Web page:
The government has pledged to capture the rebels' de facto state in the north and crush them by the end of the year. But diplomats and other observers say the army is facing more resistance than they had expected.

Fighting has escalated along the northern front lines since the government withdrew from a long-ignored cease-fire in January.

The Tamil Tigers have been fighting since 1983 for an independent homeland for minority ethnic Tamils, who have been marginalized for decades by governments dominated by the Sinhalese majority. More than 70,000 people have been killed in the fighting.

Source: AP

Thursday, 1 May 2008

British police get more time to quiz Tamil Tiger suspects

British police have been given more time to question three men held as part of a police probe into the Tamil Tiger guerrillas in Sri Lanka, a spokesman said Thursday.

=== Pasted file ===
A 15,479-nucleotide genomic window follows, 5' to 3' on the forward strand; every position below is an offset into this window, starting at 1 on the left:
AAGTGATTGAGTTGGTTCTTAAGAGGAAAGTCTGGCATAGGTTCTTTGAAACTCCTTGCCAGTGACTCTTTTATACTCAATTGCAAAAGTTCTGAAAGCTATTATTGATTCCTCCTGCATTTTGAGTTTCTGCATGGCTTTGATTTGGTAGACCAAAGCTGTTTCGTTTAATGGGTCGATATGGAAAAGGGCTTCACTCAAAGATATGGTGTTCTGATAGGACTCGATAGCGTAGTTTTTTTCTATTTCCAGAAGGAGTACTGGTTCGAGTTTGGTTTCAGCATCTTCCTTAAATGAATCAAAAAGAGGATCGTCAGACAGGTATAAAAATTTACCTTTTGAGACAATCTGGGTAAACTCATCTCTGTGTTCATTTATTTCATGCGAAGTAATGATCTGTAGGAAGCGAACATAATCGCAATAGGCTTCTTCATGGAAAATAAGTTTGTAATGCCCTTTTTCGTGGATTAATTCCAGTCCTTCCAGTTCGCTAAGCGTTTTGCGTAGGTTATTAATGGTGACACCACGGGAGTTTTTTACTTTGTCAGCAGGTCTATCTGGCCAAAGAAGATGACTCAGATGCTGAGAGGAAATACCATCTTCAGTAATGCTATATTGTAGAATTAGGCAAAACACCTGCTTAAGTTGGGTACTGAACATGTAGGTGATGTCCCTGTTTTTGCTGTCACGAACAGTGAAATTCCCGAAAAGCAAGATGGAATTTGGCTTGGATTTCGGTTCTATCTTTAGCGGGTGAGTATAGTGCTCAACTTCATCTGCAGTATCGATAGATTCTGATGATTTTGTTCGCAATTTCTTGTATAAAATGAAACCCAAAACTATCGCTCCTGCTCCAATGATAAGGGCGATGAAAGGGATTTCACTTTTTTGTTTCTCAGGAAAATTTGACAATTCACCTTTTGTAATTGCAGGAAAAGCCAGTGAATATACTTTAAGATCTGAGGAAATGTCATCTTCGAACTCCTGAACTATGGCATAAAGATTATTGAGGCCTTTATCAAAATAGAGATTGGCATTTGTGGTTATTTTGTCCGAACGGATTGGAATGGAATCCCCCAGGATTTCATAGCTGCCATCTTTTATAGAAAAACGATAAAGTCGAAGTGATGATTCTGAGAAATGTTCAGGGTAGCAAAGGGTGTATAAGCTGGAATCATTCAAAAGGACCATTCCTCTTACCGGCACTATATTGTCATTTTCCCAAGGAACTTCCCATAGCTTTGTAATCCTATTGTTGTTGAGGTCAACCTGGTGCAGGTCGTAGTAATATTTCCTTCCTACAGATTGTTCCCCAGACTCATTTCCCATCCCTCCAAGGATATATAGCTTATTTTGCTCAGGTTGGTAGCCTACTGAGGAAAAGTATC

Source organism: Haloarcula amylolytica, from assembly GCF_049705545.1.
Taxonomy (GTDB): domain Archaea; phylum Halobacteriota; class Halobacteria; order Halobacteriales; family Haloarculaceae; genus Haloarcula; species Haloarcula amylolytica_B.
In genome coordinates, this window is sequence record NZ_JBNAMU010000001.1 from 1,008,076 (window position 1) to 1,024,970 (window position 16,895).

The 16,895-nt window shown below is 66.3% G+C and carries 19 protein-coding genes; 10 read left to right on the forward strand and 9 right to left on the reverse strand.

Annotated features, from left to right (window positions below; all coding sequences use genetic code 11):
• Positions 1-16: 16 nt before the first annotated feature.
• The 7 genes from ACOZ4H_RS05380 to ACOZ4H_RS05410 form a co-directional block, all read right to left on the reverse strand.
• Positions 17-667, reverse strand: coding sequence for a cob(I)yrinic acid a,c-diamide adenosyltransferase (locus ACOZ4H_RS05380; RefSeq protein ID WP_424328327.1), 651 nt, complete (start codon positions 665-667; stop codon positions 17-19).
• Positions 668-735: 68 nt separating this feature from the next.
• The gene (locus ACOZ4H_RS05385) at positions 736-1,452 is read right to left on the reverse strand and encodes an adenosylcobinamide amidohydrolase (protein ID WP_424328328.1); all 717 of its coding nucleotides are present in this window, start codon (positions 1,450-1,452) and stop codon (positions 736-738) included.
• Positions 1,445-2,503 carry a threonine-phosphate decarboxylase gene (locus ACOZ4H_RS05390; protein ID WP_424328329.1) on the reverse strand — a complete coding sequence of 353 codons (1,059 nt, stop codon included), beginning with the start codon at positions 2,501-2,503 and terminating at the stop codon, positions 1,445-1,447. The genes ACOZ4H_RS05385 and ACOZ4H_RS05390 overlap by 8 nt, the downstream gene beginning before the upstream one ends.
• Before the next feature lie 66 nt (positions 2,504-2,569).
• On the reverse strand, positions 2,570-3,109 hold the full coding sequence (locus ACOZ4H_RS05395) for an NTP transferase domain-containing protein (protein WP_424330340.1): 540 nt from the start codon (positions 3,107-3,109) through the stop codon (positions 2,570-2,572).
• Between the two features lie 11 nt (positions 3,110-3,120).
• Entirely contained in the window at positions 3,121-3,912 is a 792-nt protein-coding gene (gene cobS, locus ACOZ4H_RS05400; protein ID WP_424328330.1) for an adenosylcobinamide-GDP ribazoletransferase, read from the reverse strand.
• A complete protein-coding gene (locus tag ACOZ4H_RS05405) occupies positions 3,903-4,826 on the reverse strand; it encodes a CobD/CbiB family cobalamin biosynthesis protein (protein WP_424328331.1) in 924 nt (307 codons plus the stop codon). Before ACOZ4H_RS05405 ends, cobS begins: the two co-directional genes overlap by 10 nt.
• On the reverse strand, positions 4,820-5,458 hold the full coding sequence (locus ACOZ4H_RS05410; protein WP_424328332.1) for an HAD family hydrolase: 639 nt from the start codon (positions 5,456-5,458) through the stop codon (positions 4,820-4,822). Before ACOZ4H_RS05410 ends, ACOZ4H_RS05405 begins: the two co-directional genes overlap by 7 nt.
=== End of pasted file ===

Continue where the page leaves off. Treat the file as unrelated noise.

Detectives have been granted until Tuesday to hold the trio at the high-security Paddington Green police station in London.

"We got an extension which expires on May 6," a Metropolitan Police spokesman told AFP.

The trio were arrested on suspicion of the "commission, preparation or instigation of acts of terrorism" in dawn raids Tuesday.

Two men aged 39 and 46 were arrested at separate addresses in Newtown, central Wales. A third, aged 33, was held in Mitcham, southwest London.

The Liberation Tigers of Tamil Eelam, who are fighting for a separate Tamil state in the north and east of Sri Lanka, are designated a proscribed terrorist organisation under Britain's Terrorism Act 2000.

Government officials and senior police officers believe large sums of money are collected in Britain to fund attacks in Sri Lanka.